@Boudhayan: for your first question, that is actually covered in this article, search for "post/redirect/get" to find the place. Your second question it seems you are asking about something more or less similar to private messages, which is a feature that is covered later in this tutorial. If you wanted these private messages to be mixed with the user's timeline, you would need to expand the query for posts to also include these messages.

  • #14 dhanunjaya said 2018-04-16T06:48:41Z

    <td><img src="{{ post.author.avatar(36) }}"></td> <td> <a href="{{ url_for('user', username = post.author.username ) }}">{{ post.author.username }}</a> says:<b>{{ post.body }}</b> </td> </tr> jinja2.exceptions.UndefinedError: 'None' has no attribute 'avatar'

  • #15 Miguel Grinberg said 2018-04-16T17:53:44Z

    @dhanunjaya: you have a post in your database that has its author set to None. Fix that and you should be fine.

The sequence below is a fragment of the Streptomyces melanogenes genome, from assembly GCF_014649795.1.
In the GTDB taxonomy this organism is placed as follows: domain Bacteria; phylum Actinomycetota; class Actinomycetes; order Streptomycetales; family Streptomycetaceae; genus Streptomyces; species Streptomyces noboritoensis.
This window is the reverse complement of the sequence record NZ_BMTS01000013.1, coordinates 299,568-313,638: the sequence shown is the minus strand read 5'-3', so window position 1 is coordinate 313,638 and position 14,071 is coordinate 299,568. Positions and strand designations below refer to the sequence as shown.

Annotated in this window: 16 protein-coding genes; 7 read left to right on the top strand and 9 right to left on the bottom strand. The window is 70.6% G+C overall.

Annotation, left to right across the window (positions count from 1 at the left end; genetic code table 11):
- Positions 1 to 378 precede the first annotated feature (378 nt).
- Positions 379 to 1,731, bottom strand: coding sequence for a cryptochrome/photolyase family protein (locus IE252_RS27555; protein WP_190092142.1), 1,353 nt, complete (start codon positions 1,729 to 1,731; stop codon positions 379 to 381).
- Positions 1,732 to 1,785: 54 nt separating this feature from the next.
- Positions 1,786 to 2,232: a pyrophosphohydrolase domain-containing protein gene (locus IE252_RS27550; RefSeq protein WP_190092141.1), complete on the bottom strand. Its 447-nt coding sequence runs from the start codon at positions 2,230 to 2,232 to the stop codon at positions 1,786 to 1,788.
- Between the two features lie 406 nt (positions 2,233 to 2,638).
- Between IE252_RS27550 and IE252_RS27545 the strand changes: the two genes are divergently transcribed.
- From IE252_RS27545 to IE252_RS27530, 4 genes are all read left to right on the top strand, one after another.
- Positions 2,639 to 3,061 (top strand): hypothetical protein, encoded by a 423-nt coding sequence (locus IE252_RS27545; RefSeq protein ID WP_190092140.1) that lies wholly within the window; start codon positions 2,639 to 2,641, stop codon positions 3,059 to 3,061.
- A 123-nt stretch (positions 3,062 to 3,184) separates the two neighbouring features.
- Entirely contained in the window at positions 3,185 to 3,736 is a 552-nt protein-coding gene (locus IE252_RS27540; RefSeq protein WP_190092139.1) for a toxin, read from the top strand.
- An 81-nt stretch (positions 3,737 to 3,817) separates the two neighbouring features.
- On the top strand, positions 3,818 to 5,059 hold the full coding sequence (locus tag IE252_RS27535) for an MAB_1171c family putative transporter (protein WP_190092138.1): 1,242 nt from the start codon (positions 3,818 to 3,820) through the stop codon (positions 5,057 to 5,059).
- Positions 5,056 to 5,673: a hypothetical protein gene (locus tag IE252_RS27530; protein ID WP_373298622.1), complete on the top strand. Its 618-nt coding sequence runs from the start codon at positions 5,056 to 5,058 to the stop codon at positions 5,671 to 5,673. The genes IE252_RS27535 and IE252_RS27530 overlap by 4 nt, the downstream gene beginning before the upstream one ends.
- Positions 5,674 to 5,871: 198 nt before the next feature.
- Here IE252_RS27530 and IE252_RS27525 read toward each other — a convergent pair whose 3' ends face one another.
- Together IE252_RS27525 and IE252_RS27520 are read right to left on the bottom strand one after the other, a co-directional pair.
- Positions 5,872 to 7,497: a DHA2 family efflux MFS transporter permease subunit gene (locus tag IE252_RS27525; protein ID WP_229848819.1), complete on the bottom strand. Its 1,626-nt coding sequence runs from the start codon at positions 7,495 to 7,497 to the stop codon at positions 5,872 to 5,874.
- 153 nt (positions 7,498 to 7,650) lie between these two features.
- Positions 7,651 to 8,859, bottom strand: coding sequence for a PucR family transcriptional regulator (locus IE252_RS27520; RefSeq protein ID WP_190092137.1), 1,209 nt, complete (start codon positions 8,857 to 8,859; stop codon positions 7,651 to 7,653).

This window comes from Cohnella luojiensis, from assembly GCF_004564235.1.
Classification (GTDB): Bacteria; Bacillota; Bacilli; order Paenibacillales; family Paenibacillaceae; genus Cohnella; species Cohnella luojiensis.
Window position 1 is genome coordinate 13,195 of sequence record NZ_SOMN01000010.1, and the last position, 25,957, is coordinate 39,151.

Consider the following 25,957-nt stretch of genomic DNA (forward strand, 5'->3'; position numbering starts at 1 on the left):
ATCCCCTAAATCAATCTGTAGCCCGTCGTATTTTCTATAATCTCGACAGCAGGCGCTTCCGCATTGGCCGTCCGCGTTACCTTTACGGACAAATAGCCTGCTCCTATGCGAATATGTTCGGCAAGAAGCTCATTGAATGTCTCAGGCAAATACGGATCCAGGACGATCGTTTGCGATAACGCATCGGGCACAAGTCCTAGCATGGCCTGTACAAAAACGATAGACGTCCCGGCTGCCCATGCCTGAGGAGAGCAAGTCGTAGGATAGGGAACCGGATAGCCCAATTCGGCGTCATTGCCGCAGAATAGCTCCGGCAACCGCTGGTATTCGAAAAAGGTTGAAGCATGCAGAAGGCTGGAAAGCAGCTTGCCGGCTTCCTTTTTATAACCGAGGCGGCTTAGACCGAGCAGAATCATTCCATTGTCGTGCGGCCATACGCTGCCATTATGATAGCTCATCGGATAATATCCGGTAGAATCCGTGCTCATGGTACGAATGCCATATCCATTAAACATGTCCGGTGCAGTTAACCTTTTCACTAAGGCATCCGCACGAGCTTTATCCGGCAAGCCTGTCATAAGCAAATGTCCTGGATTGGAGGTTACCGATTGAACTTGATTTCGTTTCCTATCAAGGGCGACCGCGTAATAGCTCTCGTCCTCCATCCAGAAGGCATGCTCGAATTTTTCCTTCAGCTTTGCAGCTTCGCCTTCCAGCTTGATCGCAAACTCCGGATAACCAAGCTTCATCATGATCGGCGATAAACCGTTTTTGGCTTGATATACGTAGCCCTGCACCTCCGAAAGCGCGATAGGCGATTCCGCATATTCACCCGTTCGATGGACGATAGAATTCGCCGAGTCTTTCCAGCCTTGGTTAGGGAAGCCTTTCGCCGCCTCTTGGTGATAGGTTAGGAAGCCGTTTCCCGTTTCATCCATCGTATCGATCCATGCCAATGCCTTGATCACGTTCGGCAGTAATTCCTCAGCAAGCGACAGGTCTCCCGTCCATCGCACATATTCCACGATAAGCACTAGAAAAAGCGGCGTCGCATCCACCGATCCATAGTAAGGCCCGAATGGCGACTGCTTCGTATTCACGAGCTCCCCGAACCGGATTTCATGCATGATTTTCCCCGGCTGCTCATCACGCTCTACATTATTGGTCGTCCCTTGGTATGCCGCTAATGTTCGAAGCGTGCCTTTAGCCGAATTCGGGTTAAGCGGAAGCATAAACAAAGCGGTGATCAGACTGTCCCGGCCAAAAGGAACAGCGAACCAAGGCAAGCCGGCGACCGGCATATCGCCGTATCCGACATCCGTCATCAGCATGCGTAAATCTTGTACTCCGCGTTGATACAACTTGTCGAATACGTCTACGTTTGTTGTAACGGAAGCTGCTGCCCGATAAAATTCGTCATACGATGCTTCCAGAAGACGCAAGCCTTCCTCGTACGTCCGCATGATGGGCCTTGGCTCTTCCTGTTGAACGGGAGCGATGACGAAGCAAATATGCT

• #16 Bernd Bausch said 2018-04-20T07:14:35Z

    You say "Calling all() on this query triggers its execution". By mistake, I left all() out, for example "posts = current_user.followed_posts()" instead of "posts = current_user.followed_posts().all()". And it seems to work just the same. Without the all(), I can see that a "flask_sqlalchemy.BaseQuery object" is returned. With the all(), I get a simple list of posts. Both the BaseQuery object and the list are iterable and yield the same posts when I iterate over them. To exclude cacheing effects, I manually inserted a post in the database, circumventing my app and SQLAlchemy. Even that turned up when running the query without all(). So, what's happening here? Obviously, SQLAlchemy accesses the DB even if I don't add all(). What's it for, then?

  • #17 dhanunjaya said 2018-04-20T11:35:13Z